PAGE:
∂'ψ = −iMψ

I write ‘∂'’ where the book uses ‘∂’ with a slash ‘/’ thru it.
In this equation:

∂' = γ^{a}∂/∂x^{a} = γ^{a}∂_{a}

ψ is the electron field over Minkowski space

i = the square root of −1

M = μ/ℏ

γ^{a} = g^{ab}γ_{b}

g^{ab} is the contravariant metric tensor.

The coordinates x^{a} are real.
γ_{b} are four basis elements of the vector space of a Clifford algebra with signature (− + + +).
That vector space is a tangent space to the manifold (here supposed flat) for which the x^{a} are coordinates.
g^{ab} = diag(−1, 1, 1, 1) for now.
Penrose does not say whether the vector space of the Clifford algebra is real or complex.
The signature of a Clifford algebra over a complex vector space serves only to indicate which basis vectors we choose.
γ_{0}γ_{0} = 1 but had iγ_{0} been chosen in place of γ_{0} then we would have had γ_{j}γ_{j} = −1 for all j and then the signature would have been (+ + + +).
See too this connection between Dirac and Clifford.

Schrödinger’s original equation requires complex numbers to keep it simple. Penrose adds Clifford algebra to simplify Dirac’s equation. I want to see if Clifford algebra can supplant the complex numbers and thus remove i from the Dirac equation, thus further simplifying it. We must also decide which sort of Clifford algebra is needed.

I have not yet said what sorts of values ψ takes on. Penrose is silent. M is real; −iM is complex; it would seem that ψ is forced to take on values that are complex Clifford values—that is values in a Clifford algebra over a 4D vector space over the complex numbers. This is a 32 dimensional space. I think this is like Dirac’s original 1920 equation but don’t quote me.

Alternatively the “i” in “∂'ψ = −iMψ” can be explained away by viewing the complex Clifford ψ field as a pair of real Clifford fields over a real vector space (ψ1, ψ2).
This gives:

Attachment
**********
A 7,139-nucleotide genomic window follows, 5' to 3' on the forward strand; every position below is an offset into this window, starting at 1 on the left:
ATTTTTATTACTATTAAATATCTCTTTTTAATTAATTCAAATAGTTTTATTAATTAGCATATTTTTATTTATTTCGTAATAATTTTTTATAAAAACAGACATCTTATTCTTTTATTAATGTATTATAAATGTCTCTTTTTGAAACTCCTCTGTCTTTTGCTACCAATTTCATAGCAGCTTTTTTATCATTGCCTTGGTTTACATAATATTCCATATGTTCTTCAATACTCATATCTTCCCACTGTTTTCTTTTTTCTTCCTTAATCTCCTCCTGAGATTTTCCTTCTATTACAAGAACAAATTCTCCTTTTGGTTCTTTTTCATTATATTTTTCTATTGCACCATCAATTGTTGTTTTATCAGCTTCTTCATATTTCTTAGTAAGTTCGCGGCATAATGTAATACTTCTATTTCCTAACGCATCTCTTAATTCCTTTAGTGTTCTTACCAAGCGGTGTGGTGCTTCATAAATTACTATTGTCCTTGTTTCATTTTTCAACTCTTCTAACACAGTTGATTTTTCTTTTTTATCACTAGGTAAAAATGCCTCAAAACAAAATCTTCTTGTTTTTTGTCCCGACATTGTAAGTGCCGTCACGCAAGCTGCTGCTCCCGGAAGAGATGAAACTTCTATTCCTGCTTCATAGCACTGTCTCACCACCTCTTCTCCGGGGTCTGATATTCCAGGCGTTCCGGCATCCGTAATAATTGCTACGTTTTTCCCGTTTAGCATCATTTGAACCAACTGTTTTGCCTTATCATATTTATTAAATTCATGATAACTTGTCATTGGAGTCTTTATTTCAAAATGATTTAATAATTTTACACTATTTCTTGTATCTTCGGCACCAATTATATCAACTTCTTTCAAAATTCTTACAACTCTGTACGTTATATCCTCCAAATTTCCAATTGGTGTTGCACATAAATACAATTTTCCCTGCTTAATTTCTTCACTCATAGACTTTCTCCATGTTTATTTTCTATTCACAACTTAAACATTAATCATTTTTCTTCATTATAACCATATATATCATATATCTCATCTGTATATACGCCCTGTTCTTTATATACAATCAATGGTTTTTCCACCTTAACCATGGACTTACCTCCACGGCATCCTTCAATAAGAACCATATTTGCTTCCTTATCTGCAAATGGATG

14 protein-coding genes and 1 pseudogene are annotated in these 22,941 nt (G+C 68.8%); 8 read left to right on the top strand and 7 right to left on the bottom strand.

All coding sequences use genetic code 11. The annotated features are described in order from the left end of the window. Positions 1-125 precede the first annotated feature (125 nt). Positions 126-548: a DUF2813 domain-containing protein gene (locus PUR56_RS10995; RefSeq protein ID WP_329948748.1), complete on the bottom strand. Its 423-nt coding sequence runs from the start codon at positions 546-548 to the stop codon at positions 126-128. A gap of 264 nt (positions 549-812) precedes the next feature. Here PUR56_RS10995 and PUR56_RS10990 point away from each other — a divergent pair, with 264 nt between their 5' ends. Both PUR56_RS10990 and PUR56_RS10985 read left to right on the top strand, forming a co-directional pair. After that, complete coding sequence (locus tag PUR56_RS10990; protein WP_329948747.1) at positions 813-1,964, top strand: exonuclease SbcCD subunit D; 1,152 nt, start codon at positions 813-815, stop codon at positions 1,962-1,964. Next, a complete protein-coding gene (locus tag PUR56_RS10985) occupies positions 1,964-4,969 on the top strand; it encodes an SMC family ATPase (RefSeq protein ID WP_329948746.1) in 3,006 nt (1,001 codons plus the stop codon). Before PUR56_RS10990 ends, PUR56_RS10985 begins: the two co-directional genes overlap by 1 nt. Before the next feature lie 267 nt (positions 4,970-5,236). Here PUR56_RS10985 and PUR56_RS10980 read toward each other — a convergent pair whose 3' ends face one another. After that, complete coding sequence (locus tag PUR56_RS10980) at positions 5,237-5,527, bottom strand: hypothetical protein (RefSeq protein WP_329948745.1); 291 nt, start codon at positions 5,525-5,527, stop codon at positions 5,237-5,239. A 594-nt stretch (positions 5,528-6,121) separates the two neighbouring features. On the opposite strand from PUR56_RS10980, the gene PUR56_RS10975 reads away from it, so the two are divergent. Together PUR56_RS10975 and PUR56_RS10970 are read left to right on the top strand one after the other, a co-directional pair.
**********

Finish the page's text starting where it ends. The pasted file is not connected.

∂'ψ1 = Mψ2

∂'ψ2 = −Mψ1.

In this form the field is still 32D and this formulation is isomorphic with the above version.

In either of these formulations it is unclear if the 32D space is entirely populated.
I suspect that only 16D are necessary—perhaps a 16D subspace.
It is likewise unclear to me what equivalence classes there are as in “For real θ the field ψ and e^{iθ}ψ have the same physical meaning.” which certainly holds here.
If 32D are really necessary then I cannot achieve the simplification I want.

ψ =

First solve the non relativistic 1D Schrödinger equation

ψ = e

∂ψ/∂x = (i − 2αx)e

This is not what I remember. I will refer to this cheat sheet (or this) and try for a Gaussian distribution of both location and velocity—i.e. an electron whose expected position and velocity are both 0. Then we can do a relativistic transform and see if it still solves Dirac’s equation.

I see (under “The Gaussian Wavepacket”)
ψ(x,t=0) = Ae^{ik0x}e^{−x2/2Δ2}

where the local Schrödinger equation is

∂ψ/∂t = (iℏ/2m)∇^{2}ψ.

To normalize we get

ψ(x,t=0) = π^{−1/4}Δ^{−1/2}
e^{ik0x}e^{−x2/2Δ2} = π^{−1/4}Δ^{−1/2}
e^{ik0x−x2/2Δ2}

I see the problem with my earlier stab.
If I know the location within Δ when t=0, I will know it less well later.
It would seem that Δ grows with t, just as in the classic diffusion situation.
There is a difference, however, in classic diffusion Δ^{2} grows with t; here Δ grows with t.
Later the velocity uncertainty will decrease, at least when a new position is known.
I am not ready to guess a solution to the time dependent ψ.